9. ^ "Winner by year". ARIA. ARIA – Australian Recording Industry Association Ltd. 2014. Retrieved 4 January 2014.
  10. ^ "ARIA Charts Accreditations End of Year Charts New Australasian Releases ARIA Charts – End of Year Charts – Top 50 Albums 1992". ARIA. ARIA – Australian Recording Industry Association. 2014. Retrieved 4 January 2014.
  11. ^ "JOHN FARNHAM, KATE CEBERANO & JON STEVENS – EVERYTHING'S ALRIGHT (SONG)". australian-charts.com. Hung Medien. Retrieved 4 January 2014.
  12. ^ "KATE CEBERANO – KATE CEBERANO & FRIENDS (ALBUM)". australian-charts.com. Hung Medien. Retrieved 4 January 2014.
  13. ^ "WINNERS BY YEAR". ARIA Awards. AUSTRALIAN RECORDING INDUSTRY ASSOCIATION. 2014. Archived from the original on 26 September 2007. Retrieved 4 January 2014.
  14. ^ "KATE CEBERANO – NINE LIME AVENUE". australian-charts.com. Hung Medien. Retrieved 4 January 2014.
  15. ^ "ARIA Charts – Accreditations – 2009 Albums". ARIA. ARIA – Australian Recording Industry Association Ltd. 2009. Retrieved 4 January 2014.
  16. ^ Evonne Barry (16 February 2010). "Molly Meldrum and Kate Ceberano the new king and queen of Moomba". Herald Sun. Retrieved 4 January 2014.
  17. ^ Kathy McCabe (7 August 2013). "Kate Ceberano launches Kensal Road album and will play drums on tour". news.com.au. Retrieved 4 January 2014.
  18. ^ "Kate Ceberano Australian Tour". Time Out Perth. Time Out Group Ltd. Retrieved 4 January 2014.
  19. ^ Kate Ceberano: “I never thought this would happen.” from News.com (18 October 2018)
  20. ^ "ARIA Awards: 2019 ARIA Awards Nominated Artists Revealed". Australian Recording Industry Association (ARIA). 10 October 2019. Retrieved 10 October 2019.
  21. ^ "Sweet Inspiration". JBHiFi. Retrieved 16 October 2020.
  22. ^ "Kate Ceberano To Release Album With Melbourne Symphony Orchestra". noise11. 15 February 2023. Retrieved 16 February 2023.
  23. ^ Paul Fischer (1997–2014). "ROGERS, LEE : DUST OFF THE WINGS". Urban Cinefile. Retrieved 4 January 2014.
  24. ^ "Kate Ceberano – Kate Ceberano & Friends". Discogs.com. 2014. Retrieved 4 January 2014.
  25. ^ "Kate Ceberano". Debate.org. 2014. Archived from the original on 4 January 2014. Retrieved 4 January 2014.
  26. ^ "Kate Ceberano to host Nine's Excess Baggage: report". Media Spy. 16 November 2011. Retrieved 4 January 2014.
  27. ^ a b Morgan, Michaela (14 October 2019). "'You Were My High School Crush': Osher Blown Away By The Masked Singer's Lion Reveal". 10 Daily. Retrieved 15 October 2019.
  28. ^ "News – David Jones 'Vogue Night Out'". Berlei. September 2012. Retrieved 4 January 2014.
  29. ^ "South Pacific: Monthly Archives, April, 2012, Stellar Cast" Archived 14 February 2014 at the Wayback Machine, Opera Australia, 29 April 2012, accessed 26 May 2013
  30. ^ "I'm Talking My life, my words, my music". Hachette Australia. 2014. Retrieved 4 January 2014.
  31. ^ "AFL Grand Final 2015: Kate Ceberano forgets national anthem lyrics". 3 October 2015. Retrieved 3 October 2015.
  32. ^ Ceberano, Kate (2014). I'm Talking. Sydney, Australia: Hachette. ISBN 978-0-7336-3023-1.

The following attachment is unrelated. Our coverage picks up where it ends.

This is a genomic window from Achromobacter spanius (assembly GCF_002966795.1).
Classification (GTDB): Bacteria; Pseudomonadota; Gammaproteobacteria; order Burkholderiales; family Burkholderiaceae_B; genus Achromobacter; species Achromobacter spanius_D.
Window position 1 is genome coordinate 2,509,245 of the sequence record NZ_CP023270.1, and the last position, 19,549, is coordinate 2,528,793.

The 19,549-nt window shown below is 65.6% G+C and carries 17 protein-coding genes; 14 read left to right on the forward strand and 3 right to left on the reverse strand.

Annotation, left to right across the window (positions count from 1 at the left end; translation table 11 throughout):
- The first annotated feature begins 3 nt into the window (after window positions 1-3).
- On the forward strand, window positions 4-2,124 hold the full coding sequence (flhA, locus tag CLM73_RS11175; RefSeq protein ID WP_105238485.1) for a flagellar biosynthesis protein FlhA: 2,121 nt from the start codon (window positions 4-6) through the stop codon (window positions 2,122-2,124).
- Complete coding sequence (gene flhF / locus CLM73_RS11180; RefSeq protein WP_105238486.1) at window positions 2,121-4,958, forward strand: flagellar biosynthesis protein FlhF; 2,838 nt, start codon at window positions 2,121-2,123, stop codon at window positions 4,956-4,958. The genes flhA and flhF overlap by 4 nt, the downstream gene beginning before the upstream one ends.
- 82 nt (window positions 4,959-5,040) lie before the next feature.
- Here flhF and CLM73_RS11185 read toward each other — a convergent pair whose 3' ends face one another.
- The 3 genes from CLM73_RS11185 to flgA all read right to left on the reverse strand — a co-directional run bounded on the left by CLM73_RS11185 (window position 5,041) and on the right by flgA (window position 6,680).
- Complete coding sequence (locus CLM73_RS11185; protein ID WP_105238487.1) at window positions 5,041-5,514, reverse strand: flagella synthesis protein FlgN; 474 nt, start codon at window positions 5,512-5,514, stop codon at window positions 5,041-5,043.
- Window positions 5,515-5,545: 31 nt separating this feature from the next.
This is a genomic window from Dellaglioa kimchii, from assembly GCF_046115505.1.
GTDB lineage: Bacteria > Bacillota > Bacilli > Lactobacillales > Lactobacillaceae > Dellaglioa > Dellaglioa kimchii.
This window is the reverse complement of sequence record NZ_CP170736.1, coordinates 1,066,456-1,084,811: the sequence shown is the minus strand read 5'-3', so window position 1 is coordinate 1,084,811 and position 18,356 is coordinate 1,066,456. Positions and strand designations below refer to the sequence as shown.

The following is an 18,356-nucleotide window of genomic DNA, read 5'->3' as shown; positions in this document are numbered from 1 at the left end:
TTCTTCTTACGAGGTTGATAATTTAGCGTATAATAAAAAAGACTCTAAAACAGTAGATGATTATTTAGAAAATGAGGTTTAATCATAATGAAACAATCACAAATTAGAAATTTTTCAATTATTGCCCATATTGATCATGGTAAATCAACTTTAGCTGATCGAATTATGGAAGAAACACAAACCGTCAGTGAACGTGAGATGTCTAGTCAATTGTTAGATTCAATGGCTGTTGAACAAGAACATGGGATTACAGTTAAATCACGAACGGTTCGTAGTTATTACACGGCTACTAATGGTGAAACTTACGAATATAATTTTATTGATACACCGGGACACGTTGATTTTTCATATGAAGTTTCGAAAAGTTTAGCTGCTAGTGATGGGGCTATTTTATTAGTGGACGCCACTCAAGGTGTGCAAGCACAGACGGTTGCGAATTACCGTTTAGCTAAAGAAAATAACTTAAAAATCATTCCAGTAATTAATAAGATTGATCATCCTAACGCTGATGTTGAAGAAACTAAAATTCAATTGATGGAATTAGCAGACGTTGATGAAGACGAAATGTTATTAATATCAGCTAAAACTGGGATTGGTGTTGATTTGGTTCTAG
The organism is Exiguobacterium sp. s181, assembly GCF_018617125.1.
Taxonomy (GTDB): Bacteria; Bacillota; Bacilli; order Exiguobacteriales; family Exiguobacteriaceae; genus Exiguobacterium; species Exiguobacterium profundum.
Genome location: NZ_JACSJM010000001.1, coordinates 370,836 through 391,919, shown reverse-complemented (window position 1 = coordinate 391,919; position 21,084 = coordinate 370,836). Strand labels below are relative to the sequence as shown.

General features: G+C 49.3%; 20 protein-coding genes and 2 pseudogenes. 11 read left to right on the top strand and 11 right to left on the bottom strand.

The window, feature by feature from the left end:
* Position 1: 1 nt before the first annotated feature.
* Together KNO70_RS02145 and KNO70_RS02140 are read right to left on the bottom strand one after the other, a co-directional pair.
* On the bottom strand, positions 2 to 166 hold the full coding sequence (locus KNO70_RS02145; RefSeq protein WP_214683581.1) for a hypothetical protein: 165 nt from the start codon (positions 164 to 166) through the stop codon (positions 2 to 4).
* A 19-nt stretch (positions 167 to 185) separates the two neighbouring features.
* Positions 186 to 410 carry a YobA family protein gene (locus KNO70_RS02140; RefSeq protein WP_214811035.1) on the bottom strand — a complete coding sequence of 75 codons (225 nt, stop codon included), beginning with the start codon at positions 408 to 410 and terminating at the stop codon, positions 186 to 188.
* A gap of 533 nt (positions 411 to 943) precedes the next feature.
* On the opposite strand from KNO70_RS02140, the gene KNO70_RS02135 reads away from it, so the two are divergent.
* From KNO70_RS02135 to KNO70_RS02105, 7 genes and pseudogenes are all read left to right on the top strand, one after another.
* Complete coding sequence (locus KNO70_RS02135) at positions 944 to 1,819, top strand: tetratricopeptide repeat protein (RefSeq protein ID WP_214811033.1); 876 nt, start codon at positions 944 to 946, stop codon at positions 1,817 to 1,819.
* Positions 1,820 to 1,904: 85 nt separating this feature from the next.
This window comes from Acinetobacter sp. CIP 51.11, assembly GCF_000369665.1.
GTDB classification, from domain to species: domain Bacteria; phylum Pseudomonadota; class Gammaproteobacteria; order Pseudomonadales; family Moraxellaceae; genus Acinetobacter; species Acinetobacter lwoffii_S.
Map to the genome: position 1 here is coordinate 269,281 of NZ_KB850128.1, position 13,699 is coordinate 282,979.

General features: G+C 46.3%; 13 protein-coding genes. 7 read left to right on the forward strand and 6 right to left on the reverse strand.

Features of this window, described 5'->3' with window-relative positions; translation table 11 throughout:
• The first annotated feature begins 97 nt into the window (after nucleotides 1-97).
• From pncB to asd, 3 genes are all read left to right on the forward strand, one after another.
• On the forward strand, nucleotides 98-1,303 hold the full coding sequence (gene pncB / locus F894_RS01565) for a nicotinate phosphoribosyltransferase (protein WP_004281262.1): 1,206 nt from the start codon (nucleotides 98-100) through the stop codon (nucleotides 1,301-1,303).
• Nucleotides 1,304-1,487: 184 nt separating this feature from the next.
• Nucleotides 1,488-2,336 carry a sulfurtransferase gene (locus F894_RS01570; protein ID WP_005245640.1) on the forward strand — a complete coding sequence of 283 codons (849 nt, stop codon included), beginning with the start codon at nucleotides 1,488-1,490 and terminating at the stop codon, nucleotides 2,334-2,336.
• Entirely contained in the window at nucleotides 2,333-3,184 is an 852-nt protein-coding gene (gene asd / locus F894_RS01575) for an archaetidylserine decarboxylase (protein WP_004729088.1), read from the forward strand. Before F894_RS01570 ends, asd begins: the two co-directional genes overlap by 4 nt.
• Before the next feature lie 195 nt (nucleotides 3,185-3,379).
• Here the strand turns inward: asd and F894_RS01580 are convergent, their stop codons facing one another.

33. ^ "Kate Ceberano's quiet birth". EBSCO Host Connection. EBSCO Publishing. 2014. Archived from the original on 20 December 2013. Retrieved 4 January 2014.
  34. ^ "VIP mum Kate Ceberano". Motherinc.com.au. 2012. Retrieved 4 January 2014.
  35. ^ Morris, Linda (27 May 2021). "Kathrin Longhurst wins Archibald Packing Room Prize with portrait of Kate Ceberano". Sydney Morning Herald. Retrieved 29 May 2021.
  36. ^ "Kate Ceberano's secret belief unmasked". Au.lifestyle.yahoo.com. 15 October 2019. Retrieved 19 August 2021.
  37. ^ "2020 AIR Awards Nominees". scenestr. 7 July 2020. Retrieved 8 August 2020.
  38. ^ "That's a wrap: 2020 AIR Awards winners and celebrations". the industry observer. 1 October 2020. Retrieved 1 October 2020.
  39. ^ "1999 Music Awards > MOST PERFORMED AUSTRALIAN WORK". APRA Awards (Australia). Retrieved 18 September 2020.
  40. ^ "Nominees Announced for 2023 ARIA Awards". Music Feeds. 21 September 2023. Retrieved 23 September 2023.
  41. ^ "Hall of Fame". asai. Retrieved 17 September 2020.
  42. ^ "2022 Australian Women In Music Awards Winners". Scenestr. 19 May 2022. Retrieved 21 June 2022.
  43. ^ "Finalists Announced for the 2023 Australian Women in Music Awards". Music Feeds. 18 July 2023. Retrieved 18 July 2023.
  44. ^ "Australian Women In Music Awards 2023 Winners Announced". Music Feeds. 28 September 2023. Retrieved 1 October 2023.
  45. ^ a b "TV Week 'King of Pop' Awards". Milesago. Retrieved 3 July 2009.
  46. ^ "Countdown Archives – 1985 – 25/05/1985". Baseportal.com. Retrieved 3 July 2009.
  47. ^ "Countdown Archives – 1986 – 20/04/1986". Baseportal.com. Retrieved 3 July 2009.
  48. ^ Warner, Dave (June 2006). Countdown: the wonder years 1974–1987. Sydney, N.S.W.: ABC Books. ISBN 0-7333-1401-5. Retrieved 3 July 2009.
  49. ^ "Countdown Show No.: 563 Date: 19/7/1987". Countdown Archives. Retrieved 3 July 2009.
  50. ^ "Events & Programs". Live Performance Australia. Retrieved 4 October 2022.
  51. ^ "2008 Helpmann Awards Nominees & Winners". Helpmann Awards. Australian Entertainment Industry Association (AEIA). Retrieved 8 October 2022.
  52. ^ "1993 Logie Awards". Australiantelevision.net. Archived from the original on 16 October 2014.
  53. ^ "MO Award Winners". Mo Awards. Retrieved 16 March 2022.
  54. ^ "Members in the General Division in the Order of Australia (A-L)" (PDF). The Queen’s Birthday 2016 Honours List. Governor-General of Australia. 13 June 2016. p. 14. Retrieved 14 June 2016.
  55. ^ Showing all editions for 'Love Della'. WorldCat. 2013. OCLC 220638791.

External links[edit]

Awards and achievements
Preceded by
Anthony Koutoufides & Natalie Lowe
Dancing with the Stars (Australia) winner
Season 6 (Early 2007 with John Paul Collins)
Succeeded by
Bridie Carter & Craig Monley